The Myth of the Model Minority in the Coverage of the Rise of Jeremy Lin

Let me preface this post by saying that I am enjoying the Jeremy Lin show.  I'm not hating on him or on anyone who's covered him or rooted for him.  What I'm going to write is influenced by what I've recently read but it is not a direct reply to any of it; I'm simply using the recent coverage to touch on a few points that I think warrant mentioning, as it relates to how many Americans view successful Asians in their midst.

The notion of Asians being the "model minority" is one that is fraught with hidden meaning and misunderstanding.  What could be wrong with being singled out for such praise?  Without delving too deeply on the topic (I recommend Frank Wu's "Yellow" if you want to read more), the tag is triply problematic.  First, it assumes all Asians are all right, covering over our vast differences and absolving us of dealing with any segments within the Asian community that might require additional exploration and assistance.  Second, it pits Asians squarely against other minorities in a combative and unhelpful way.  Third, the compliments come with a limit: we are allowed to succeed, but we still must be kept in place, for our success is seen as being in technical areas, and we are implicitly told we should be satisfied with those arenas and not think we belong in other tracks (most notably the highest echelons of leadership).

Again, I'm not suggesting that I know the intentions of those who have recently written or raved about Lin.  But it strikes me that some common themes about how his incredible story has been told can be misconstrued in ways that feel very similar to the myth of the model minority. Consider any article you've read about him in the past week or so.  Did it hit on any or all of these themes?  (I'm skipping out-and-out racist stuff, like the picture at the top of this post, which I actually think is kind of funny, but that's just me, because I could never figure out why people thought Asians were bad at driving.)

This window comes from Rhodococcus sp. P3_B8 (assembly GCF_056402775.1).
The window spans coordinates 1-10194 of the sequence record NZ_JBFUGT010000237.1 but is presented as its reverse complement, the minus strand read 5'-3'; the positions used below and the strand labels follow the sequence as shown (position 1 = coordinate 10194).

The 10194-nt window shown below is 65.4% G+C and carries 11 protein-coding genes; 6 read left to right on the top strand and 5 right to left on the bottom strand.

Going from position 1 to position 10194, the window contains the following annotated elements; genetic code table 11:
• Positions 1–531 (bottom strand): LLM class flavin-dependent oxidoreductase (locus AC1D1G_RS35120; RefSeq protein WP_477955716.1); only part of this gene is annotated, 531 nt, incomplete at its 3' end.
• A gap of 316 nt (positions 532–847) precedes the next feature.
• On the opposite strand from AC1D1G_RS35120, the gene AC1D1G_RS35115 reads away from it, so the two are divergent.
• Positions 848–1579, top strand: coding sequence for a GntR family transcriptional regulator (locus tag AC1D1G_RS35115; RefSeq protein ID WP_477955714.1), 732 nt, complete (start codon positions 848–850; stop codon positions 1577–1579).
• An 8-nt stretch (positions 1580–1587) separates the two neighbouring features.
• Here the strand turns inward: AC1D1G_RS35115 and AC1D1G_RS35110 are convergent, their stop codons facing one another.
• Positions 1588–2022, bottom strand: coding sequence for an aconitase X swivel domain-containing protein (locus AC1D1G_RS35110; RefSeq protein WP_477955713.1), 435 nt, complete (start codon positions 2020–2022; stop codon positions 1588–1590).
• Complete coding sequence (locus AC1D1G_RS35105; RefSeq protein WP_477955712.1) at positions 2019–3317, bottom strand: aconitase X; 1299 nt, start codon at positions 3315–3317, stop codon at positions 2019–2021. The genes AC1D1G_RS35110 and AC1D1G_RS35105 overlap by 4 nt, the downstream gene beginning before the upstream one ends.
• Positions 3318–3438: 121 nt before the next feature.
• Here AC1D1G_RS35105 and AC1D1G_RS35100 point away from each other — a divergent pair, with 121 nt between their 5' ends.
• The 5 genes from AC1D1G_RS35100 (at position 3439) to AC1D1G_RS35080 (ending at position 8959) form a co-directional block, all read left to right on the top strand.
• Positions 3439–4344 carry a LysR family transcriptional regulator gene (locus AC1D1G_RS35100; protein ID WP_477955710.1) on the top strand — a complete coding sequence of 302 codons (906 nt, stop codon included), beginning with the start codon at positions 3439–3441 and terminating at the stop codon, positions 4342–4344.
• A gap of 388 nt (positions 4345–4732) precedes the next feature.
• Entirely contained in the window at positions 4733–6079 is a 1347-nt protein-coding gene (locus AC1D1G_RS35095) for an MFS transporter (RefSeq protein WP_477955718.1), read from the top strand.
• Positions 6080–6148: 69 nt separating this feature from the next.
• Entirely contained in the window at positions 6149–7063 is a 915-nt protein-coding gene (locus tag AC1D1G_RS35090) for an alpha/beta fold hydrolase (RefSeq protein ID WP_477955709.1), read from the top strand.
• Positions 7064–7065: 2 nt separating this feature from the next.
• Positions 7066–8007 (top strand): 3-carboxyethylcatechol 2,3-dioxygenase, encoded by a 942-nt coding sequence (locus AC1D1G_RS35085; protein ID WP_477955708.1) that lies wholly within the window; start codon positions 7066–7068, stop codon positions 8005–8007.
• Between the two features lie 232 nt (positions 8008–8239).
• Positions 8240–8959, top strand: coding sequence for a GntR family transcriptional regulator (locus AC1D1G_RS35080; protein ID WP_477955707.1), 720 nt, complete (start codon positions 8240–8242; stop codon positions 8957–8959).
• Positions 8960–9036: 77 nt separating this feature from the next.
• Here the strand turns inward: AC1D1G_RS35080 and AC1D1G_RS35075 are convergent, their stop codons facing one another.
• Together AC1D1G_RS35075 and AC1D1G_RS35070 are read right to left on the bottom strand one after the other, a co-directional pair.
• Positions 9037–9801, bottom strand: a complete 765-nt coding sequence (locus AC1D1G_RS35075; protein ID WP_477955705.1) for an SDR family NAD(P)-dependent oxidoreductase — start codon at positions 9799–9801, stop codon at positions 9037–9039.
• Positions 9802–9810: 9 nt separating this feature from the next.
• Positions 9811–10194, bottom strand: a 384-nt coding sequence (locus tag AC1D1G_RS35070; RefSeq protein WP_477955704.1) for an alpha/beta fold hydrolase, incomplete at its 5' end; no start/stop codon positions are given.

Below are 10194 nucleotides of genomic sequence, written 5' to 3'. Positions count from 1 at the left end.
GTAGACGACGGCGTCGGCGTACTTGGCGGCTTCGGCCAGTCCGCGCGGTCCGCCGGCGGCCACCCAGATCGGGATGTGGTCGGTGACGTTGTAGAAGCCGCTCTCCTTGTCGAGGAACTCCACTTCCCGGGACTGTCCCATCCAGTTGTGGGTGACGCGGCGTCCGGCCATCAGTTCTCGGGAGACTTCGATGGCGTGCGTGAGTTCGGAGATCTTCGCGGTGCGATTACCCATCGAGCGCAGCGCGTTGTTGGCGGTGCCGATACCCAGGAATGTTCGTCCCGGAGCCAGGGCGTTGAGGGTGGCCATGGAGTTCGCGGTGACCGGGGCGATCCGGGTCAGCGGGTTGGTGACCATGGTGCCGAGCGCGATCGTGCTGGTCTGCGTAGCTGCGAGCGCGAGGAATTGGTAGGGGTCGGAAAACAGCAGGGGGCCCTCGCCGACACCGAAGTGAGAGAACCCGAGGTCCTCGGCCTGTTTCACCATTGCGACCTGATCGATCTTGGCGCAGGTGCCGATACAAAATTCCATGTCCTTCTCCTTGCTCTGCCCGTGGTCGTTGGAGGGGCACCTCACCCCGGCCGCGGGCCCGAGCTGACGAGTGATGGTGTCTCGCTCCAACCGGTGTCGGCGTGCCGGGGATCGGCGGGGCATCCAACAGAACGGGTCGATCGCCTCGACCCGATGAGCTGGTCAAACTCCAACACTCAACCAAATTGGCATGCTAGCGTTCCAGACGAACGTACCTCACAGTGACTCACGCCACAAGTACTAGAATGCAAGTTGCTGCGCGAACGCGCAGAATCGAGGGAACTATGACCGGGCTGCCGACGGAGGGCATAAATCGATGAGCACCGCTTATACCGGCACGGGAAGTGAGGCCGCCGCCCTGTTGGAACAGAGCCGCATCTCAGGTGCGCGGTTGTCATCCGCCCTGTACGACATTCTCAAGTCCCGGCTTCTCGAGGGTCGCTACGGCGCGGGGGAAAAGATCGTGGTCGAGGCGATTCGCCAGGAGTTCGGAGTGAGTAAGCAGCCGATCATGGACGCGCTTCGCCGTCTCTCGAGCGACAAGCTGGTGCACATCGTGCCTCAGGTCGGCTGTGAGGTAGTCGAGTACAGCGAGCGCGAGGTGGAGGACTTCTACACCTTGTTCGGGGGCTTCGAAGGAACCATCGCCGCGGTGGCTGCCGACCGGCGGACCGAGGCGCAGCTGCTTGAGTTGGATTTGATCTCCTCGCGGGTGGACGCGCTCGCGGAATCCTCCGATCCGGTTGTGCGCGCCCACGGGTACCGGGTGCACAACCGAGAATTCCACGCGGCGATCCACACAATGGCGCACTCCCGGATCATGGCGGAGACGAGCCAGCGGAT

1. He's hard-working.
  2. He has great court intelligence.
  3. He came out of nowhere.
  4. He's humble.
  5. In regards to his faith, he's not as mouthy as Tim Tebow.
  6. And for the ten millionth time, he's sleeping on the couch in his brother's Manhattan apartment.
These all sound like great things, and they are.  I mean, geez, what could be wrong with praising Lin for his work ethic, his brains, and his humility?  At the risk of sounding like a hater, a lot.  Subconsciously, are these coded messages (whether what the writer subconsciously wants to say or what the reader subconsciously wants to hear) that reinforce the myth of the model minority?  Are these compliments backhanded ways of insinuating that Asians lack raw athletic ability and can only dare compete at the highest level of athletic competition through hustle and savvy?  That we are automatically supposed to be deferential, avoiding the spotlight and letting our actions speak instead of words?  (Interestingly, there is a Japanese analog to the English aphorism, "the squeaky wheel gets the grease," which is "the nail that stick out gets hammered down.")  Or that the limelight, the big bucks, and the scrutiny that comes with it all is meant for someone else?

You may accuse me of race-baiting.  You may not be wrong, if what you mean is that I am trying to inject race into a conversation that clearly has racial elements to it.  Jeremy Lin's Asianness is not the only angle to his remarkable story, and it may not be the biggest angle.  But it is nonetheless a window into how many Americans view successful Asians in their midst.  And while the coverage, the compliments, and the fawning are certainly wonderful, there is cause to believe there are some misconceptions in the midst that may be innocently held but are no less dangerous to foster.  And so I hope we won't be afraid to bring out those themes, assumptions, and prejudices, have an honest and open discussion of the implications of some of our statements and beliefs, and be better for it as people and as a nation. 

Post a Comment